Morgan Burns has played cornerback at Kansas State for so long that it is difficult to remember he grew up on the other side of the ball. But he will never forget his football roots.
He started as a running back and stayed there throughout his time at Wichita Trinity Academy, so his desire to have the ball in his hands and make athletic plays continues to burn today.
“Having the ball in my hand is pretty natural,” said Burns, a senior. “I enjoy it. I love running. I love reacting to people, so running is kind of what I do. I ran track, as well. I just love to run. I think God has gifted me with the ability to run fast. Anytime I have the opportunity to get the ball and run with it, I am going to do it.”
The transition from running for first downs to knocking passes away from receivers is not easy, but Burns is glad he made the journey. His speed has allowed him to defend top receivers and outrun tacklers as a returner. He thinks his football experiences — recent and old — will help him on the field as he attempts to build on a promising junior season as a defender and take over for Tyler Lockett as K-State’s top kick returner.
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Burns will need to utilize different skills to succeed in both areas. A year ago, he had his moments on both defense and special teams, but he battled consistency problems. He had brilliant games — intercepting two passes against Texas Tech and returning a kick 86 yards for a touchdown against Oklahoma State. He had down games — rarely slowing his man against TCU and Baylor. And he was all over the place in others.
He learned an important lesson from those experiences.
“You have got to have a short memory,” Burns said. “I went up against a lot of great receivers and I got beat a handful of times. A lot of guys, when they get beat, it gets in their head mentally. You can kind of lose it and that will hinder your game. You have got to have a short memory. If you get beat you have got to learn from it and move on. I think that will really help going into this upcoming season.”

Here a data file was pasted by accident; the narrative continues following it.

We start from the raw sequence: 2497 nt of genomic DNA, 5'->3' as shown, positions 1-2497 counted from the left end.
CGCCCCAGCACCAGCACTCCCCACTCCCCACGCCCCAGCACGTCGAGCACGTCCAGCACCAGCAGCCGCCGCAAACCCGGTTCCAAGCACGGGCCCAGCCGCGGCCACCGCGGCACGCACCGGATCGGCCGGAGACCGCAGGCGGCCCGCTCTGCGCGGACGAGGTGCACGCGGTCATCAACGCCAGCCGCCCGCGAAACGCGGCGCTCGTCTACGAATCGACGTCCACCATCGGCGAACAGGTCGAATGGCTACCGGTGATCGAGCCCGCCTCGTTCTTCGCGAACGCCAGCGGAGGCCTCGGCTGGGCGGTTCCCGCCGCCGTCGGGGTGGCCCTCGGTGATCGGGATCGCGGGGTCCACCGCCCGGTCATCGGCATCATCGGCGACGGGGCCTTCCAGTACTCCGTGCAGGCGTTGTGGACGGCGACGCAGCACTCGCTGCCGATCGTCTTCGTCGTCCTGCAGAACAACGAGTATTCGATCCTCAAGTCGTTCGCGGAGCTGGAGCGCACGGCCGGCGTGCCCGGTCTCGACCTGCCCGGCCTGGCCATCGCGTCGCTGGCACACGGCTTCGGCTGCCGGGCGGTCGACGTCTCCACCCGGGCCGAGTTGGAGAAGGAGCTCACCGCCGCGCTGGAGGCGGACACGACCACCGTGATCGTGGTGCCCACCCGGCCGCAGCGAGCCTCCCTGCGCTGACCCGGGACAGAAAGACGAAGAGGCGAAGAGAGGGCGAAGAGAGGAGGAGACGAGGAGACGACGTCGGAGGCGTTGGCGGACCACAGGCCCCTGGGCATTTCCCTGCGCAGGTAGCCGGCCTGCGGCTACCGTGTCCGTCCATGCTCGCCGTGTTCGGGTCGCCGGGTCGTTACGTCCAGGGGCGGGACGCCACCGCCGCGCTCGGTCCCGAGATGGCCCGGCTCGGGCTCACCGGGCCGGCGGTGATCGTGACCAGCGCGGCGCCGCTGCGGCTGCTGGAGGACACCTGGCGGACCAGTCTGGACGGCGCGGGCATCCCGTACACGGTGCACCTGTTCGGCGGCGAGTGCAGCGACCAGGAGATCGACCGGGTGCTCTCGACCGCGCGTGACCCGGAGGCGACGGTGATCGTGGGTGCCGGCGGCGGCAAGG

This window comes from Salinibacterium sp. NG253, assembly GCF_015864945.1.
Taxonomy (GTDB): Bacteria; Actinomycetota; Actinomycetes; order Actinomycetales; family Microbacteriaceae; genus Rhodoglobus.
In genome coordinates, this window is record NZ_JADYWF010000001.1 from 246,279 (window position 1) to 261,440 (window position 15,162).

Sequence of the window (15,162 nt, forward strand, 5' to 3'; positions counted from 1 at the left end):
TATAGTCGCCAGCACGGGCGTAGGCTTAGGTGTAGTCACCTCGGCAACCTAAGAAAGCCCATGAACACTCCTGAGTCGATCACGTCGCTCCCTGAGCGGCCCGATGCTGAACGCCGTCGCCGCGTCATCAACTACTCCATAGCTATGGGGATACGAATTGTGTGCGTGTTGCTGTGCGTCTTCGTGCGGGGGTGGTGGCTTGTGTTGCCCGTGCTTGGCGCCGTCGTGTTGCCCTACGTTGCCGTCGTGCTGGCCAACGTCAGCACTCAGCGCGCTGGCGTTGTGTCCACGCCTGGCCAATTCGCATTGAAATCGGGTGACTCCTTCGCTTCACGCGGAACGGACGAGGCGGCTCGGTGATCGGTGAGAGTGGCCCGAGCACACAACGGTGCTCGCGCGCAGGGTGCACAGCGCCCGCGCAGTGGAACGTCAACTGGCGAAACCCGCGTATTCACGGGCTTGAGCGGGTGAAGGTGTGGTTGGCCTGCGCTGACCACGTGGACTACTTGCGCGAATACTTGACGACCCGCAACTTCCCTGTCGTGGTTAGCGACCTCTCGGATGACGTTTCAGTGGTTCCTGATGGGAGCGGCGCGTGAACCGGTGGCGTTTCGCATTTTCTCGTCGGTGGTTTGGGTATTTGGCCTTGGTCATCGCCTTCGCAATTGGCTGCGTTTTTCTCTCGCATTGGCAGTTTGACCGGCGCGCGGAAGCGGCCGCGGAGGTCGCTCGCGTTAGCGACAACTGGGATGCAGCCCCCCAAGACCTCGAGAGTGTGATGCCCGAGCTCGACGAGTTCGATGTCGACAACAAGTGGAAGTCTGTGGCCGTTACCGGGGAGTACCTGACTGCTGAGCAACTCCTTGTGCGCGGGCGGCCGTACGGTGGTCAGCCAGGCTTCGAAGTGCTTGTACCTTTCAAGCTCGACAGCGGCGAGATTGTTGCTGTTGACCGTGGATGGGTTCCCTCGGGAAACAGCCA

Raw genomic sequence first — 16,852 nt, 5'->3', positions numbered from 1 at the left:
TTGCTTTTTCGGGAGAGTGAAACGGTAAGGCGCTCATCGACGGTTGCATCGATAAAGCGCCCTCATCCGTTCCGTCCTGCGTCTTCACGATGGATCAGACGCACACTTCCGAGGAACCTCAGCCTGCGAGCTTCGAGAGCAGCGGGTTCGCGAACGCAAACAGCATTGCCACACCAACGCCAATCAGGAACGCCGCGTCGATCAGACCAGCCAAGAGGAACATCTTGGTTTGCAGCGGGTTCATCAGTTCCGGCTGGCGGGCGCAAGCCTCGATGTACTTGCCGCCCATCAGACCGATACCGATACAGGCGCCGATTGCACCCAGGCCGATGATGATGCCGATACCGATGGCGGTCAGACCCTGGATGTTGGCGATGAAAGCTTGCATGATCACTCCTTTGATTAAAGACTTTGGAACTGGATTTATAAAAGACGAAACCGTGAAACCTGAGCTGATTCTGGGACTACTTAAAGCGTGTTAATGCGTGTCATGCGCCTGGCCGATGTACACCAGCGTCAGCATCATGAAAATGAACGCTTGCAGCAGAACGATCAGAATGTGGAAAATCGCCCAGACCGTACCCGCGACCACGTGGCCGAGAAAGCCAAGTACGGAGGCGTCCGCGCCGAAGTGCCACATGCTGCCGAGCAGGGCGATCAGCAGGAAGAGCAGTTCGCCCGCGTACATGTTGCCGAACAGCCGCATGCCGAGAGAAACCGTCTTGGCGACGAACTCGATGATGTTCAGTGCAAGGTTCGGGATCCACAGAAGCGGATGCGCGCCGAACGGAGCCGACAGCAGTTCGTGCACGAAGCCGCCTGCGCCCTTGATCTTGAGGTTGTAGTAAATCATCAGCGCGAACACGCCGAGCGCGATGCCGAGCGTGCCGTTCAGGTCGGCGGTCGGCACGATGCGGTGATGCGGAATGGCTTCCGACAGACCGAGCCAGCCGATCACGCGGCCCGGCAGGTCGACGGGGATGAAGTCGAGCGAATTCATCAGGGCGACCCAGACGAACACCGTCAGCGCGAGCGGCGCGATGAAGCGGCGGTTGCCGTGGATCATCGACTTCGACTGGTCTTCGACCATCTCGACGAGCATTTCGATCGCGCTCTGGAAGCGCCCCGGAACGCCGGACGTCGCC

Burns will have support in all areas. On defense, he is part of a secondary that figures to be the strength of K-State’s defense.
Dante Barnett, a preseason nominee for five national awards, returns at safety. Danzel McDaniel, one of the hardest-hitting corners in the nation, will defend receivers on the opposite side. And K-State’s young linebackers know what it takes to help defend the pass.
“The sky is the limit,” Burns said. “I think it all comes down to how hard we want to work. I think it is real easy for guys to say, ‘I started last year. I don’t need to get better.’ But we have the mentality that we want to improve and grow on last season, especially in the little things. We have a great secondary. If we push ourselves to keep getting better, we can be one of the best.”
On special teams, Burns knows he will have support. K-State emphasizes that part of the game, so he knows how important it will be for him to set up the offense with good field position. He has studied video in the offseason to improve his craft.
Still, that is not where Burns expects to make the biggest impact. He said he has pushed himself to become a vocal leader, capable of helping his teammates. He wants the ball in his hands, but he knows that can’t happen unless he sets an example.
“Morgan has pride,” Barnett said. “He is a great athlete and he will challenge you. He won’t talk a lot of noise, but he will play with a chip on his shoulder. He is one of the best cornerbacks I have played with, and I can’t wait to see what he does this season.”